• Another federal initiative is the Lifespan Respite Care Act of 2006. The Act authorizes competitive grants to states to collaborate with public, private, or non- profit networks to make quality respite care services available and accessible to family caregivers regardless of the care recipient's age or disability. However, the federal Lifespan Respite Care Act of 2006 is currently unfunded. The Act was based upon model state lifespan respite care programs in Oregon, Nebraska, Wisconsin, and Oklahoma, which provide respite care to caregivers and individuals regardless of age, special need, or situation.
    • In addition to federally funded programs and initiatives, thirty-one states operate separate state respite care programs using state general funds or other state sources. Some states supplement their operating funds with a variety of other sources such as tobacco settlement funds, lottery funds, client-cost share, or voluntary client contributions.

  3. Assessing State Respite Care Programs
    • The evaluation procedures and criteria used to assess respite care programs may differ from state to state due to differences in the program's mission and operational objectives and whether the program services primarily benefit the caregiver, the care recipient, or both.
    • The methods used to assess respite care programs include annual reports, program analyses, focus groups, surveys and studies of respite care services and implementation methods. The Bureau selected existing evaluation and assessment information from five states: California, Delaware, New Jersey, Pennsylvania, and Wisconsin.
    • An evaluation of thepartnership betweenthe California Inland Caregiver Resource Center and the San Bernardino County Department of Aging and Adult Services to provide respite care services utilized three assessment methods: analysis of the relationship between respite need, utilization, and outcomes; individual interviews with staff of the two agencies; and facilitation of two caregiver focus groups. The evaluators found that the greatest benefit of the agencies' respite care services appears to be a reduction in the caregivers' feelings of overwork, overload, helplessness, and worry and a reduction in the factors that contribute to a caregiver's depression.
    • The Delaware Caregiver Support Coalition conducted surveys, research, and discussions to examine how respite care was being providedstatewide. Among issues and themes related to the shortcomings of Delaware's current respite care system are: caregivers' lack of awareness and understanding about the concept of respite care; gaps in availability of respite care services for those caring for persons with mental illnesses or behavioral disorders, as well as for younger individuals; and an inadequate supply of respite care options, specifically for emergency care and in- home care.
    • The New Jersey Respite Care Program utilized two types of evaluative data: interviews with program staff from state and county levels and an analysis of the program's computerized administrative data. Staff interviews addressed program design, operations, strengths, and weaknesses. Administrative data files contained data elements such as care recipient characteristics, financial conditions of program participation, utilization, and expenditures. The study concluded that, from a staff perspective at the local and state levels, the program is being implemented well.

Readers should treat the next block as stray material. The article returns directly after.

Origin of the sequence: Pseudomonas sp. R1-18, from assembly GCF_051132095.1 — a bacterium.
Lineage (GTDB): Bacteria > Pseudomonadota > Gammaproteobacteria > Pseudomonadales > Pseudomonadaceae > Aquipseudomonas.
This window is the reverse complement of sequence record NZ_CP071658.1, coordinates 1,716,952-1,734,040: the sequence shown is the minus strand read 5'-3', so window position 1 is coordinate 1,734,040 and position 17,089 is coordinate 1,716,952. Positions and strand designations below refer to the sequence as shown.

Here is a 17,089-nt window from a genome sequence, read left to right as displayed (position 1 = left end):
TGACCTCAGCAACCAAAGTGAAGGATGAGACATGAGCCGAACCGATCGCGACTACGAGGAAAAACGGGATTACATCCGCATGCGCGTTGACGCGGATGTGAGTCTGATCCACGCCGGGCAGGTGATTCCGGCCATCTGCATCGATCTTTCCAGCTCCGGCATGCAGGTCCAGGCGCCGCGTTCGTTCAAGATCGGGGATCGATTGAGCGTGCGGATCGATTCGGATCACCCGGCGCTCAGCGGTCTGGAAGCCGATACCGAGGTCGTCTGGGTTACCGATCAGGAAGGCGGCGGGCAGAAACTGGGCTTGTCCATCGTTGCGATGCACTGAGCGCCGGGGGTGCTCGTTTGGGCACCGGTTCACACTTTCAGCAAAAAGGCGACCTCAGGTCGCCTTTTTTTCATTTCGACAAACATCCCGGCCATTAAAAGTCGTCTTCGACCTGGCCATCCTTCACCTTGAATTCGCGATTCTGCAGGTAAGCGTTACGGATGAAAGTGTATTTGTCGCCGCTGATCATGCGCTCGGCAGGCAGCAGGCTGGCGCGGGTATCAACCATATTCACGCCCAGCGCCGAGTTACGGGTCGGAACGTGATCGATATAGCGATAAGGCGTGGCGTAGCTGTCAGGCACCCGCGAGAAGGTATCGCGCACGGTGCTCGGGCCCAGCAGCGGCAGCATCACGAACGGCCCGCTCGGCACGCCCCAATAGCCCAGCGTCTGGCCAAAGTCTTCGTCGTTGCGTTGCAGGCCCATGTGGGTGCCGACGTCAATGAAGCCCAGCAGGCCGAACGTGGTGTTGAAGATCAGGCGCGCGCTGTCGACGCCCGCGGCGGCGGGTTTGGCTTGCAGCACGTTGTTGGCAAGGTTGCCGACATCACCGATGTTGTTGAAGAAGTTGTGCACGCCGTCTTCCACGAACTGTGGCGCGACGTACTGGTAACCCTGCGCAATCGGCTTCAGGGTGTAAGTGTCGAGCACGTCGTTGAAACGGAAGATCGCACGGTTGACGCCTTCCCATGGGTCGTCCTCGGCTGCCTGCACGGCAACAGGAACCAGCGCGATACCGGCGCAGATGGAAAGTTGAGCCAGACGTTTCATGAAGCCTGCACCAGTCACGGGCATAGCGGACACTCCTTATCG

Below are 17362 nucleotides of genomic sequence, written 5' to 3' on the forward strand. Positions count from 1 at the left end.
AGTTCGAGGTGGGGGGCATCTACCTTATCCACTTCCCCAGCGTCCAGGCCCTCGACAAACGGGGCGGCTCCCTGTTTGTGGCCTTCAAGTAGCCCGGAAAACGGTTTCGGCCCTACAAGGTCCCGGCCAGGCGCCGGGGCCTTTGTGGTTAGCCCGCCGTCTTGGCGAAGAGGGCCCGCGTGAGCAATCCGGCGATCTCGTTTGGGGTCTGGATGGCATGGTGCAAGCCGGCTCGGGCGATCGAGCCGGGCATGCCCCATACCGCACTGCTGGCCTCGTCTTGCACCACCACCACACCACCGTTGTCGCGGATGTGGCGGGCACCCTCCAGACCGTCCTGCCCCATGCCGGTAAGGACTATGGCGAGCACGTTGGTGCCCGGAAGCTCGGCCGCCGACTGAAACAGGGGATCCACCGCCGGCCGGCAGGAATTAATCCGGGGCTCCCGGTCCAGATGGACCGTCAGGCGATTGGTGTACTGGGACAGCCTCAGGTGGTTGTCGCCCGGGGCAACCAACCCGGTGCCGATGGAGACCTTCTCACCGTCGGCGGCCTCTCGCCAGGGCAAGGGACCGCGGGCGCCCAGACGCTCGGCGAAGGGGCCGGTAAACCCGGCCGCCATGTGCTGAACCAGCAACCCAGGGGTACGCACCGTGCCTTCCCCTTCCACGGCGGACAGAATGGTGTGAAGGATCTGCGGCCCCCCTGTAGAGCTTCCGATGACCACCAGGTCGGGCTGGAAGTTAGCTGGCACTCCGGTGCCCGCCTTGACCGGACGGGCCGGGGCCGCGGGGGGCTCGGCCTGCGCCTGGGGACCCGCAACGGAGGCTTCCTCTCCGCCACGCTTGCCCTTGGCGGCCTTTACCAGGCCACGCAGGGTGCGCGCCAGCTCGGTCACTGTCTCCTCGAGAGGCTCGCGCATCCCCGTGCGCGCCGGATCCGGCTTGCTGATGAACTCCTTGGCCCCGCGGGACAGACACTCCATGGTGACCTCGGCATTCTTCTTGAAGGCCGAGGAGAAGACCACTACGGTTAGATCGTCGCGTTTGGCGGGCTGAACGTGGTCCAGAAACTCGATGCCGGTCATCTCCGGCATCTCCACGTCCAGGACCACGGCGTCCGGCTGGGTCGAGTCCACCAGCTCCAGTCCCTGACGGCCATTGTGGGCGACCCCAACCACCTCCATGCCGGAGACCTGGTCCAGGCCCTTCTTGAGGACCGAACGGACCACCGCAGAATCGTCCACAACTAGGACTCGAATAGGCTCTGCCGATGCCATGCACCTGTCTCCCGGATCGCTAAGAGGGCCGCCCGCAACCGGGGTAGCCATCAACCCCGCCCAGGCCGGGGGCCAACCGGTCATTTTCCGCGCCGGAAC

• Researchers designed a survey instrument to evaluate the Pennsylvania Elder Caregivers of Adults with Disabilities Pilot Project. The survey instrument consisted of questions about the caregiver's family, supports the family received, satisfaction levels, accessibility and flexibility to staff and services, choice and control, and other areas. The survey was used by evaluators to conduct face-to-face interviews with the caregivers enrolled in the pilot project. The evaluation showed that respite care was identified by the caregivers as the service they needed most. The caregivers also noted that the additional supports they could use include more respite care services, help with maintenance around the home, and transportation assistance.
    • In Wisconsin, seven respite care programs throughout the state participated in a program that tested data collection instruments that were designed to evaluate outcomes of planned and crisis respite care. Evaluators used self-report questionnaires, face-to-face interviews, mail-outs, and telephone interviews. Evaluators found that data collected through the instruments held promise for measuring certain areas believed to indicate the effectiveness of respite care. These areas include decreasing family stress, preventing or delaying out-of-home placements; decreasing the likelihood of family destruction or family break up; and increasing the quality of family relationships.
    • The evaluation information reviewed by the Bureau reflects that the five states were similarly concerned about: accurate needs assessment of caregivers; difficulty in finding an adequate supply of service providers; standardized data collection; and funds to continue evaluation efforts.